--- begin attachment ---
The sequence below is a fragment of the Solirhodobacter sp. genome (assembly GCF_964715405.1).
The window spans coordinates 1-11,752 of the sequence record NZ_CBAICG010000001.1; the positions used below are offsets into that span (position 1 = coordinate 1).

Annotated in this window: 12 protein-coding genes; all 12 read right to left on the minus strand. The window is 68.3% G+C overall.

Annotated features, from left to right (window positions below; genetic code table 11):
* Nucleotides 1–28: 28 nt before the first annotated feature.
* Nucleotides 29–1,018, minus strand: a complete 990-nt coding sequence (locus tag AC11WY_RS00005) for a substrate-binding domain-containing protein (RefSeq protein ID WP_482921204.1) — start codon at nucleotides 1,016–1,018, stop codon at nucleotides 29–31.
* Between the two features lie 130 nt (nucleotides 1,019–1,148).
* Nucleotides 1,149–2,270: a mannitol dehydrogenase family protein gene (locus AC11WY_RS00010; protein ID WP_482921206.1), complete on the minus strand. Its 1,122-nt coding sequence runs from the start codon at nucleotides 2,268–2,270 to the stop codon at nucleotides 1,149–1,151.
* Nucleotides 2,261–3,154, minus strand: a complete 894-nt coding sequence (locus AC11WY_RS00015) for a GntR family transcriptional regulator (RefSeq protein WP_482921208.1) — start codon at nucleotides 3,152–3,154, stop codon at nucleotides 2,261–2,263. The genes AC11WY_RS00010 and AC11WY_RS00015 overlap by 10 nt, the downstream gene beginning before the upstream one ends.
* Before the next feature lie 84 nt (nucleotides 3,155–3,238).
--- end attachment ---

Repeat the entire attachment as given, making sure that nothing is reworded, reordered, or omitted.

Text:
The sequence below is a fragment of the Solirhodobacter sp. genome (assembly GCF_964715405.1).
The window spans coordinates 1-11,752 of the sequence record NZ_CBAICG010000001.1; the positions used below are offsets into that span (position 1 = coordinate 1).

Annotated in this window: 12 protein-coding genes; all 12 read right to left on the minus strand. The window is 68.3% G+C overall.

Annotated features, from left to right (window positions below; genetic code table 11):
* Nucleotides 1–28: 28 nt before the first annotated feature.
* Nucleotides 29–1,018, minus strand: a complete 990-nt coding sequence (locus tag AC11WY_RS00005) for a substrate-binding domain-containing protein (RefSeq protein ID WP_482921204.1) — start codon at nucleotides 1,016–1,018, stop codon at nucleotides 29–31.
* Between the two features lie 130 nt (nucleotides 1,019–1,148).
* Nucleotides 1,149–2,270: a mannitol dehydrogenase family protein gene (locus AC11WY_RS00010; protein ID WP_482921206.1), complete on the minus strand. Its 1,122-nt coding sequence runs from the start codon at nucleotides 2,268–2,270 to the stop codon at nucleotides 1,149–1,151.
* Nucleotides 2,261–3,154, minus strand: a complete 894-nt coding sequence (locus AC11WY_RS00015) for a GntR family transcriptional regulator (RefSeq protein WP_482921208.1) — start codon at nucleotides 3,152–3,154, stop codon at nucleotides 2,261–2,263. The genes AC11WY_RS00010 and AC11WY_RS00015 overlap by 10 nt, the downstream gene beginning before the upstream one ends.
* Before the next feature lie 84 nt (nucleotides 3,155–3,238).